The "squatter bishop" at the center of controversy over whether he unfairly took over a historic Arkansas church shared a defiant message with congregants during a Sunday service, saying he "did nothing wrong" when setting up his new ministry.

"No matter what the enemy throw at me, I’m on my way back… in life we have to understand that we are going to go through some trials and tribulations. The lord does not tell us how we’re going to go through those trials and tribulations," Temple of Life Ministries Bishop Earnest Smith said during a sermon Sunday. "We all have gone through things in life, we have been accused of some stuff… we have been accused of some things in life, the difference of yours and mine is that I was put on national television."

The bishop added that he is "not scared" as controversy surrounds his story, arguing that he "did nothing wrong" to cheers from the congregation.

The sermon comes as an Arkansas congregation is trying to fight back against the bishop, claiming its historic church was stolen from them and accusing Smith of being a "squatter bishop."

Front view of Arkansas church

Allen Temple CME Church in Crossett, Arkansas, is at the center of a bitter dispute between two congregations. (Google Street View)

A more than 100-year-old church building in Crossett, Arkansas, is at the center of the bitter battle between the two congregations, with one saying the building was stolen from them by a preacher who took advantage of an elderly secretary, according to a report from KATV.

The church, which was built in 1915 and since the 1970s has been known as Allen Temple CME Church, has a new leader and a new name under Smith, though not everyone is happy about his arrival.

The dispute originated in 2019, when leaders of Allen Temple CME say the church was forced to close its doors for about a year while waiting for another minister. That's when Smith, who had just started his own ministry the year prior, asked if he could rent out the building, according to Allen Temple CME leaders.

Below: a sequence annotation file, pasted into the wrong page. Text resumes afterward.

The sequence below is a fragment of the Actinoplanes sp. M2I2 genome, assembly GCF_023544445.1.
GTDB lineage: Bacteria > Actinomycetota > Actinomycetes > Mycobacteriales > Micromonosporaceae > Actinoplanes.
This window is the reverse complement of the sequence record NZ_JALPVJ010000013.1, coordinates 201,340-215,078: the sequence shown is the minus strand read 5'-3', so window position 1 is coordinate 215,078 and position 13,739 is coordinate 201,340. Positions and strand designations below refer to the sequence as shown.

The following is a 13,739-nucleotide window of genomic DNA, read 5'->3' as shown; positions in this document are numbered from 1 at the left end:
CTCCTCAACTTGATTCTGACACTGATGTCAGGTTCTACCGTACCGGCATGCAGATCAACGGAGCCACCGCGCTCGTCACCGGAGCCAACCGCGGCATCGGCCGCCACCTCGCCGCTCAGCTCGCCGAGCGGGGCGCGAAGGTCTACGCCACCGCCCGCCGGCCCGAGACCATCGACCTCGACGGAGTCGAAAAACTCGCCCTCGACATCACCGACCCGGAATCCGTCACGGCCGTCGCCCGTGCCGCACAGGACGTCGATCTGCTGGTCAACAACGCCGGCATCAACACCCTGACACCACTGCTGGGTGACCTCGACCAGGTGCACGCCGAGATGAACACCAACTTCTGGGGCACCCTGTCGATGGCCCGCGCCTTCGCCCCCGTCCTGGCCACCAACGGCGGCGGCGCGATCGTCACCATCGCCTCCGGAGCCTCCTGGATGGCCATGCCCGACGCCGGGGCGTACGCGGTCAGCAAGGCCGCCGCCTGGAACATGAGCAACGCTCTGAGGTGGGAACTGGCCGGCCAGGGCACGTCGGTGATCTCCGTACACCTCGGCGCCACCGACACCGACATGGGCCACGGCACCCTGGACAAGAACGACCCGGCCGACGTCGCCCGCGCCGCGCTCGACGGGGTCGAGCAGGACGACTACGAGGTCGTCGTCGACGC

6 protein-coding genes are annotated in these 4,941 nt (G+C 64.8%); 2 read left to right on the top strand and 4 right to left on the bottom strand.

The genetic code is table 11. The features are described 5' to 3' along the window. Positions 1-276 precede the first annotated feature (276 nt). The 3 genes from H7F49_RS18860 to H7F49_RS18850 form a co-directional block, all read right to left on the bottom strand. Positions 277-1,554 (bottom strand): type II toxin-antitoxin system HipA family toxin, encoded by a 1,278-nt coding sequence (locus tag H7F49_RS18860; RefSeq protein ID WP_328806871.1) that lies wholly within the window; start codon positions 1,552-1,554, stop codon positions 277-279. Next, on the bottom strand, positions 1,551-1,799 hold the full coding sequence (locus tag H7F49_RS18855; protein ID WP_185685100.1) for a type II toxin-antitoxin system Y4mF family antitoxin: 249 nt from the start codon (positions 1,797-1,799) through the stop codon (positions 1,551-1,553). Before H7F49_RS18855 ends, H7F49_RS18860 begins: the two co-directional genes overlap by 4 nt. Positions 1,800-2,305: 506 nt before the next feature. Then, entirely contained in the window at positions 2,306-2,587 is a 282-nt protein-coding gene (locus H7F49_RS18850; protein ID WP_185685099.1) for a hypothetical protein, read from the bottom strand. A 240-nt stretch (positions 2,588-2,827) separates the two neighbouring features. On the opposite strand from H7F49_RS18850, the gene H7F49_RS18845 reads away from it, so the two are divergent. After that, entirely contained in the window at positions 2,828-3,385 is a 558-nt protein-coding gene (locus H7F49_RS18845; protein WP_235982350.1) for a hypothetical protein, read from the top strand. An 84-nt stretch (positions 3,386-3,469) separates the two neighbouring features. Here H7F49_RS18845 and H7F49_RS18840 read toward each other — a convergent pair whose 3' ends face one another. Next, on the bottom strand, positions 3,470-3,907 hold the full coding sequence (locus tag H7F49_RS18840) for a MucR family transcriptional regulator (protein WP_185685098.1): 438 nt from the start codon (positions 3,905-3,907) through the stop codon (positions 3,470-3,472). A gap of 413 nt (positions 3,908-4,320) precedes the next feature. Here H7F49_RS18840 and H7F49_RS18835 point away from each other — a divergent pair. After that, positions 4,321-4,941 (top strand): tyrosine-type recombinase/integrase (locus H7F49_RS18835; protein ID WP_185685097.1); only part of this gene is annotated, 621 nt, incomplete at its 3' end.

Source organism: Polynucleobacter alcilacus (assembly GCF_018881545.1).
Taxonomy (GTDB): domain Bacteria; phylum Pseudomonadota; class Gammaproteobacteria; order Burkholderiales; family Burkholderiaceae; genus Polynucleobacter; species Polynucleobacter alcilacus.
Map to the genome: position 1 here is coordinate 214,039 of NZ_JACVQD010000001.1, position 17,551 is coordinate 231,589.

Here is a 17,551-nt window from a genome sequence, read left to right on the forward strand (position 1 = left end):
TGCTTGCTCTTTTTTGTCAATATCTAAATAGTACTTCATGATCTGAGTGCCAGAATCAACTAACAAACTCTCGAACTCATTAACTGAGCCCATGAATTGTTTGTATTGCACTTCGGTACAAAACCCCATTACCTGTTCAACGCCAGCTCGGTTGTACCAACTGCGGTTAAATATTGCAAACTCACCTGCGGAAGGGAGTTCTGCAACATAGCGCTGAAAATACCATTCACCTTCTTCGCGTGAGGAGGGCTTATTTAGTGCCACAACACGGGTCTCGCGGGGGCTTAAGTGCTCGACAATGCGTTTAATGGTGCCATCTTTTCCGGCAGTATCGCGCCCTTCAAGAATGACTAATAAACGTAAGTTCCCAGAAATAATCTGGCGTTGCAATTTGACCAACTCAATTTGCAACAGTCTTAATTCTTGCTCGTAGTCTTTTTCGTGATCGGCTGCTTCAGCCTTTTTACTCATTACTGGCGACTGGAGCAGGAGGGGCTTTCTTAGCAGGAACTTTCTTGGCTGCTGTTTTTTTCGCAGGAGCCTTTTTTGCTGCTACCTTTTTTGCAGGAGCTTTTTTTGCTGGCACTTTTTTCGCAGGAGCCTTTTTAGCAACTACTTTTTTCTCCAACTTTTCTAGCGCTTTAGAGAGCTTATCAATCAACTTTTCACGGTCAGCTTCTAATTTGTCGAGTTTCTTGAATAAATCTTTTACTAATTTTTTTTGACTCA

But Bishop Smith has since refused to give up the building despite the pleas of its former congregants, even going so far as to change the locks.

"This is what you call a mortgage burning," Claudelle Smith, a trustee from Allen Temple CME Church, told KATV. "Right now, we don't even have a key to get into it."

The church, which once belonged to Allen Temple CME, now has a new sign out front and a new name, Temple of Faith Ministries, while the former congregants are left fighting for the building they believe is rightfully their own.

"It’s been going on too long. It’s time for him to go. We have had our locks changed a lot of times, and he [comes] right back in and just [takes] over. He said he will not leave. But you will go, Earnest Smith," Rekandria Leach, another Allen Temple CME member, told KATV.

Leach said the arrangement between Bishop Smith and Allen Temple CME started well enough. However, when it came time for Smith to sign a new lease with the church, Leach said he refused.

"He rented it for $200 for a year, and after that year went by, we agreed, and he was supposed to pay $400 rent. He didn’t want to sign another lease agreement or anything," Leach said.

Reached for comment by Fox News Digital on Temple of Faith Ministries' Facebook page, a representative of the church said the claims made by Allen Temple CME members are "a lie." Asked to elaborate on the situation, the church declined to comment further.